April 13, 2024

Israel’s economy shrinks more than expected on Gaza war

Image source, Getty Images

Israel’s economy shrank by far more than expected in the wake of conflict with Hamas in Gaza, according to official figures.

Gross domestic product (GDP) – a key measure of a country’s economic health – fell by 19% on an annualised basis in the fourth quarter of 2023.

That is the equivalent of a fall of 5% between October and December.

GDP was “directly affected” by the outbreak of the conflict on 7 October, the Central Bureau of Statistics said.

Israel and Hamas have been at war after gunmen from the Palestinian group launched an unprecedented attack on Israel from Gaza – the deadliest in Israel’s history.

About 1,200 people were killed during the attack. Hamas, which is considered a terrorist group by Israel, the US, the European Union and the UK, also took more than 250 men, women and children hostage.

An Israeli military campaign has followed, which has killed 29,000 people in the Palestinian territory, according to the Hamas-run health ministry there.

Experts said the data released on Monday by Israel’s Central Bureau of Statistics was much worse than had been expected.

The median estimate in a Bloomberg survey of analysts was for an annualised decline of 10.5%.

The Central Bureau of Statistics said the war had sharply curtailed spending, travel and investment at the end of last year.

It said private spending dropped by 26.3%, exports fell by 18.3% and there had been a 67.8% slide in investment in fixed assets, especially in residential buildings. The construction sector suffered from a lack of labour, due to military call-ups and a reduction in Palestinian workers.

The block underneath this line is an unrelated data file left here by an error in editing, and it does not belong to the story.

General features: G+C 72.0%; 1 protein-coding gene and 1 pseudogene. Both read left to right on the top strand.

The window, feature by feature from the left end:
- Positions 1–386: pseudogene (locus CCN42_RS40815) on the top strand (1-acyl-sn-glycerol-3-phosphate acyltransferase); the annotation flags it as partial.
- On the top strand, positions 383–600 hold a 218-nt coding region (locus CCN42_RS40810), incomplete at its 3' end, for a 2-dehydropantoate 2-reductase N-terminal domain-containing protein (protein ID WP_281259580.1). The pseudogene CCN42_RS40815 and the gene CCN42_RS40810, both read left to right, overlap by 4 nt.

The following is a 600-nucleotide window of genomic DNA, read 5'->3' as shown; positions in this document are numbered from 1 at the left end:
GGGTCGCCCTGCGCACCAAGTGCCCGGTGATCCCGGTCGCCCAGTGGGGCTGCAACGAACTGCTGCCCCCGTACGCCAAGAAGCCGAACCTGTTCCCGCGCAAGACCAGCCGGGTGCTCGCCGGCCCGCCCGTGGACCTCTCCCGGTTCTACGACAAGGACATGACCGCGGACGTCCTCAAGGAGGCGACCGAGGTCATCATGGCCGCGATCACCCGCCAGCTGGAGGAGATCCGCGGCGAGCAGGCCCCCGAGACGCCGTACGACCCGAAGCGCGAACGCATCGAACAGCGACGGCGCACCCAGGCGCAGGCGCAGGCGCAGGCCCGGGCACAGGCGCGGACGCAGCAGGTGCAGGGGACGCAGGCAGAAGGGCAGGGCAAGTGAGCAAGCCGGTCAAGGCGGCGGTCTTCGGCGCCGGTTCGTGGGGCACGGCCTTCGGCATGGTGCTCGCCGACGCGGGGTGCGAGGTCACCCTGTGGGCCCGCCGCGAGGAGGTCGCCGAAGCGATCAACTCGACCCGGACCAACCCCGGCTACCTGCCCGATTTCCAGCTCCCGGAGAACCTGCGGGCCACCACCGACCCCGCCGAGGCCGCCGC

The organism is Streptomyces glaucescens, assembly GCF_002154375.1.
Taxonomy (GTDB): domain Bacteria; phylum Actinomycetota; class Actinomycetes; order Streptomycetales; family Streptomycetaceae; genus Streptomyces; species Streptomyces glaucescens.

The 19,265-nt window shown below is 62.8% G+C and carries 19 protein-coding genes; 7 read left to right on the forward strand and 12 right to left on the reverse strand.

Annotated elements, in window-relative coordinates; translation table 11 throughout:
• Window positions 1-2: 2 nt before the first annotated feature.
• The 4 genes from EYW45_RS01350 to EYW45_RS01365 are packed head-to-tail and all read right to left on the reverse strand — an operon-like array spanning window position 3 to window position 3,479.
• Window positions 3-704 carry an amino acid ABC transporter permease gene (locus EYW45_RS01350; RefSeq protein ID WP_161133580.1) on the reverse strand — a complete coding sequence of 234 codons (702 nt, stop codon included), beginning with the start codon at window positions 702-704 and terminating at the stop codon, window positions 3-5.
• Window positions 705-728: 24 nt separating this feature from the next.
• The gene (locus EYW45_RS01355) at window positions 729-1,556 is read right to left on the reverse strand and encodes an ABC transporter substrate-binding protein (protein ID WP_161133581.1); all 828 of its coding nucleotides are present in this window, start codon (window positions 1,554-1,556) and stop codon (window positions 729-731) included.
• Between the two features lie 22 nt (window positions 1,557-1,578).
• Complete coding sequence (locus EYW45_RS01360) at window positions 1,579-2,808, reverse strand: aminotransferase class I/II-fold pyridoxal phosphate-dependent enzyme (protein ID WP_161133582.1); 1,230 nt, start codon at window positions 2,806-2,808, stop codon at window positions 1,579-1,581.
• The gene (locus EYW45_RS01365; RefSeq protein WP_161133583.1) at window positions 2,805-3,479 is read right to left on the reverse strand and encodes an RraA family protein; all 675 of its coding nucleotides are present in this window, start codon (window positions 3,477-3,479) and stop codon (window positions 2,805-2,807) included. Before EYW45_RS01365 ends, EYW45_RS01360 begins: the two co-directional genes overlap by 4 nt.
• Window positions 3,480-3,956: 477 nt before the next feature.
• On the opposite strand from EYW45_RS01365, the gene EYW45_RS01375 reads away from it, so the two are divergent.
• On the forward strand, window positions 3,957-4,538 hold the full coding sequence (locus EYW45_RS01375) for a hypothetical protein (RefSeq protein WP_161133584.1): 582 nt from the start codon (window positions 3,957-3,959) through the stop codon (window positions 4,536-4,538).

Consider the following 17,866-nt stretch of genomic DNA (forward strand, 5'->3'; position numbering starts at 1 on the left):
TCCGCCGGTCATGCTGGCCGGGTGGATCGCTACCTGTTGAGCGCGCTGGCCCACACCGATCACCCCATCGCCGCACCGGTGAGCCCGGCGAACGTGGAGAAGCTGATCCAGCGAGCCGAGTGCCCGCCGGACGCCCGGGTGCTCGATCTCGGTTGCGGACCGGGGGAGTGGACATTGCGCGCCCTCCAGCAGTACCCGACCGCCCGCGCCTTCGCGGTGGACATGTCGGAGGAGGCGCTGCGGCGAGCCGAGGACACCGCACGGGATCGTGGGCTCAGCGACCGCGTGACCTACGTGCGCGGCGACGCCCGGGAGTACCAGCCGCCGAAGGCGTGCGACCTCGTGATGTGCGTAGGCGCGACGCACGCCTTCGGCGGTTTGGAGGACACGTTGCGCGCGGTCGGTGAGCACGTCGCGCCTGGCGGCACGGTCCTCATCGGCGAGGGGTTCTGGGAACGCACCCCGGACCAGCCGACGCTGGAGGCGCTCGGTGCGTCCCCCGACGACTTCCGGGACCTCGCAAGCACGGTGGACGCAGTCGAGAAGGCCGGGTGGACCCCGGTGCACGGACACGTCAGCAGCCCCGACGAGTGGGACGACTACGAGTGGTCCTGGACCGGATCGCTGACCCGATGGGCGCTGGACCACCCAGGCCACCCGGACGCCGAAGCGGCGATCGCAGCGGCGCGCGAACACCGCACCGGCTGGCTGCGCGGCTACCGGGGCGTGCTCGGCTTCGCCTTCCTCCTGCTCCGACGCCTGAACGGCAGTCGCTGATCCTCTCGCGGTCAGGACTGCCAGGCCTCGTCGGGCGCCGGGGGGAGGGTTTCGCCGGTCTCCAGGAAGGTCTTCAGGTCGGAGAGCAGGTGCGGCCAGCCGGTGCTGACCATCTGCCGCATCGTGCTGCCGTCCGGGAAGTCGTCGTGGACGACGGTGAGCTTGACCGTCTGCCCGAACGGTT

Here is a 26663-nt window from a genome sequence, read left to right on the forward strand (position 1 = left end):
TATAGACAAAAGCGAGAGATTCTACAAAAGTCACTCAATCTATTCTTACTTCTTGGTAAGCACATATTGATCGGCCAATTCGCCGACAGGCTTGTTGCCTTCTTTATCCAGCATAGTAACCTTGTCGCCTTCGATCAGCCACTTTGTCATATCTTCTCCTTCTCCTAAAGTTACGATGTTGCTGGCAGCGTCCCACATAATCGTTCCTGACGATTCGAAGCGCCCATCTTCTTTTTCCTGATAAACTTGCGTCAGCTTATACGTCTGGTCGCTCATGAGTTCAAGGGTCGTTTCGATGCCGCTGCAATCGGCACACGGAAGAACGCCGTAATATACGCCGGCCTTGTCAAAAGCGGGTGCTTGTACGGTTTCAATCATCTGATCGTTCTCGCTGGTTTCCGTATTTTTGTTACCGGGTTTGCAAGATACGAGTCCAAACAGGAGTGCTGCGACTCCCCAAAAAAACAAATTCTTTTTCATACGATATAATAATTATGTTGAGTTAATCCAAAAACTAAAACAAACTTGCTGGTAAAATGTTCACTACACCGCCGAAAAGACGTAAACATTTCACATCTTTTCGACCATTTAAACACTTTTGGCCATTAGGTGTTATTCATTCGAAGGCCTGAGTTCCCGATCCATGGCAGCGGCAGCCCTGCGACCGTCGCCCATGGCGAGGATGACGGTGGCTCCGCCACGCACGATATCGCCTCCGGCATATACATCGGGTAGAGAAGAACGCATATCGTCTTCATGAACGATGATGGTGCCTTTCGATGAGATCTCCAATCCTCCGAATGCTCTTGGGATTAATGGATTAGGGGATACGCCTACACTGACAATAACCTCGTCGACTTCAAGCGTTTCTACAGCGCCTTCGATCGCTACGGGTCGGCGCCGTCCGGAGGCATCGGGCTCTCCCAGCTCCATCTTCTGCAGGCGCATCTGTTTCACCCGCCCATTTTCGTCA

Meanwhile, government spending, mainly on war expenses and compensating businesses and households, jumped by 88.1%.

Despite the sharp drop in GDP between October and December, Israel’s economy grew by 2% for the full year.

However, before the 7 October attacks, it had been expected to expand by 3.5%.

Liam Peach, emerging markets economist at Capital Economics, said the contraction of Israel’s economy was “much worse than had been expected and highlights the extent of the hit from the Hamas attacks and the war in Gaza”.

He said the country’s growth outlook for 2024 “now looks likely to post one of its weakest rates on record”.

Elsewhere, the conflict has affected trade. Houthi rebels, backed by Iran, have been targeting cargo ships on the Red Sea that are heading to the Suez Canal.

Egypt’s President Abdel Fattah al-Sisi said on Monday that the attacks had cut Suez Canal revenue by between 40% and 50% this year.

The Red Sea is one of the world’s most important routes for cargo – almost 15% of global seaborne trade usually passes through the area.

The Houthis have been carrying out strikes from bases in Yemen on ships which they claim are Israeli-owned, flagged or operated, or are heading to Israeli ports. However, the owners and operators of many vessels claim they have no links with Israel at all.

The US and the UK have carried out retaliatory strikes on Houthi targets in Yemen in turn.

But even before this, some of the world’s largest shipping companies had stopped their vessels from passing through the strait.

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